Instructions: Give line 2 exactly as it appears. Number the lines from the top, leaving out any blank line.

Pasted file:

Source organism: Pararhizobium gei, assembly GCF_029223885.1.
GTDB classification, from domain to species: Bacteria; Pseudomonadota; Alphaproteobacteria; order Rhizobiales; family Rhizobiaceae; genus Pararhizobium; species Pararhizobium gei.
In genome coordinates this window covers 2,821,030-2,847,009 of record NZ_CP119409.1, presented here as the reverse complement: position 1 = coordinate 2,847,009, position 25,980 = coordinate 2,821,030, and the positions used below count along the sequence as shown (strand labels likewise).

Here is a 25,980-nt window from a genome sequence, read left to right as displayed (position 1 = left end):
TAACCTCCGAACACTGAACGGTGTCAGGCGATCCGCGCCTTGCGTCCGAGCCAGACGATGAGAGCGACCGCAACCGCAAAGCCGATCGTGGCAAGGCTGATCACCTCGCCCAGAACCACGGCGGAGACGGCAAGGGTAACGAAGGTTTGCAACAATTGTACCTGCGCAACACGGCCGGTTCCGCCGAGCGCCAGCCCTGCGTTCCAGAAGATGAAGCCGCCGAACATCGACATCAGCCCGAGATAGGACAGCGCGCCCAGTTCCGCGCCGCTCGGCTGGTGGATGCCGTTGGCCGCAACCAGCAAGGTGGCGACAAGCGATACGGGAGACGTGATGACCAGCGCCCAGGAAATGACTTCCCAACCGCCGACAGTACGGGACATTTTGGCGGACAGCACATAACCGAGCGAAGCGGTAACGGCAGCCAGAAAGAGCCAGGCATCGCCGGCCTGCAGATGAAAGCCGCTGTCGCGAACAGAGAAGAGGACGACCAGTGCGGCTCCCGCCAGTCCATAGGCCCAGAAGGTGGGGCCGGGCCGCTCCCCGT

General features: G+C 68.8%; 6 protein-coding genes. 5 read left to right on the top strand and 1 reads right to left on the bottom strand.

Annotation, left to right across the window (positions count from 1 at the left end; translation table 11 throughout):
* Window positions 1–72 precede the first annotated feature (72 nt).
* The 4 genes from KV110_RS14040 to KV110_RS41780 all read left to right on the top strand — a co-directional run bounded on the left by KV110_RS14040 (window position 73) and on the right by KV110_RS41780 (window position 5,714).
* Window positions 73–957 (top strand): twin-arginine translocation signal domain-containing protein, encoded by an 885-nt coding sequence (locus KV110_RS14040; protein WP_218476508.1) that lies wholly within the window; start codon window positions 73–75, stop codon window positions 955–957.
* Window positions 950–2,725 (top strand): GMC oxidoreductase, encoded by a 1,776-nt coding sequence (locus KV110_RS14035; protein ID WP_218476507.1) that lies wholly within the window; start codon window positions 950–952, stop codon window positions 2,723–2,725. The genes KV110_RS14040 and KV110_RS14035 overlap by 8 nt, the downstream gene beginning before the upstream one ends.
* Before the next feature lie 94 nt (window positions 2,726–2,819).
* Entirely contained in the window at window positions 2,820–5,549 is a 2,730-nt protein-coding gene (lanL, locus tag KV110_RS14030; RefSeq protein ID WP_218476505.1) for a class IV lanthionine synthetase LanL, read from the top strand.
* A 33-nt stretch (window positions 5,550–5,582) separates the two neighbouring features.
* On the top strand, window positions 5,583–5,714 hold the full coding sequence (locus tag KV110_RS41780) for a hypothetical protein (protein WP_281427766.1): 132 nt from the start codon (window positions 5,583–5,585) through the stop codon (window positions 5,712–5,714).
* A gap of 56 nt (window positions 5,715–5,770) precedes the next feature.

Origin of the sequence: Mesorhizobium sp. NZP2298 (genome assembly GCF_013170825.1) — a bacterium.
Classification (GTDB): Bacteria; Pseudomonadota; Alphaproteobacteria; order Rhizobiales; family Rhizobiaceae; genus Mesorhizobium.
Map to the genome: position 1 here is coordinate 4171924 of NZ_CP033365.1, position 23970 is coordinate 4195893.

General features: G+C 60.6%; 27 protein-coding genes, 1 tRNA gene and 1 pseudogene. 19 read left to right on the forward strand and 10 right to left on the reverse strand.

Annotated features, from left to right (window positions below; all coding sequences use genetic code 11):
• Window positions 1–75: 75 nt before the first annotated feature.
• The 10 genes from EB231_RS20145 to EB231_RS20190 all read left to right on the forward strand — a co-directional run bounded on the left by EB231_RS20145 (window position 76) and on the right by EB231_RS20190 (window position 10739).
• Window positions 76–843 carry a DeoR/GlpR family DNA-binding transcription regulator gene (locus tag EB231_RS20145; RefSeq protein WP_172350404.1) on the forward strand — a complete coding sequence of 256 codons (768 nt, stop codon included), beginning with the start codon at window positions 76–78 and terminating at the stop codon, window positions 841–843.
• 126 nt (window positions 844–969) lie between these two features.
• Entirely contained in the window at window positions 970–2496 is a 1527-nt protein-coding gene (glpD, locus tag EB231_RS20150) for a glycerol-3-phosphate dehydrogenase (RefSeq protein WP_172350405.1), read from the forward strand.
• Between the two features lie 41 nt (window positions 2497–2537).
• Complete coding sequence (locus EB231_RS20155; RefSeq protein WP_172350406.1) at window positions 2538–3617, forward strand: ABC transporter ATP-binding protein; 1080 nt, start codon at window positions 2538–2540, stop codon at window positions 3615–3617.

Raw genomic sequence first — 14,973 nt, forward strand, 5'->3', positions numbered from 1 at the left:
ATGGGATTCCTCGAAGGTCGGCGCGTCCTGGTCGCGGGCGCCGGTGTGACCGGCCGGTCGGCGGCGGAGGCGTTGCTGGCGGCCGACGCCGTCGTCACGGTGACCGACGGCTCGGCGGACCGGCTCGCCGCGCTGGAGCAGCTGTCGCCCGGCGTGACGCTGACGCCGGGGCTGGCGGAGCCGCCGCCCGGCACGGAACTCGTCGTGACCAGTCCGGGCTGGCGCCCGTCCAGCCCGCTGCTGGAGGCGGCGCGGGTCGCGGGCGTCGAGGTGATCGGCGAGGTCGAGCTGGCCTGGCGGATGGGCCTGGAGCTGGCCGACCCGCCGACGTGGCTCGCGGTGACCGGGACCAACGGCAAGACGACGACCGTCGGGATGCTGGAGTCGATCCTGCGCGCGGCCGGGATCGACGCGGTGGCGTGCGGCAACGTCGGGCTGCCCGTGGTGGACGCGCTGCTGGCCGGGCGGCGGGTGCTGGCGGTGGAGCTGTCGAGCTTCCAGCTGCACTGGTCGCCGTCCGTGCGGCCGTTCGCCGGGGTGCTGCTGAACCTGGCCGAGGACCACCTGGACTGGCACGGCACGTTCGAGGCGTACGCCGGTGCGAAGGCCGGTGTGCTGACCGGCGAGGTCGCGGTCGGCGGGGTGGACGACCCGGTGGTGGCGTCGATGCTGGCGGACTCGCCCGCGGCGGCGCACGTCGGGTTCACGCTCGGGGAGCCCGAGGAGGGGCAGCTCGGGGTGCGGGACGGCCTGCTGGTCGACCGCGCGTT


GTDB classification, from domain to species: Bacteria; Pseudomonadota; Alphaproteobacteria; order Rhizobiales; family Rhizobiaceae; genus Pararhizobium; species Pararhizobium gei.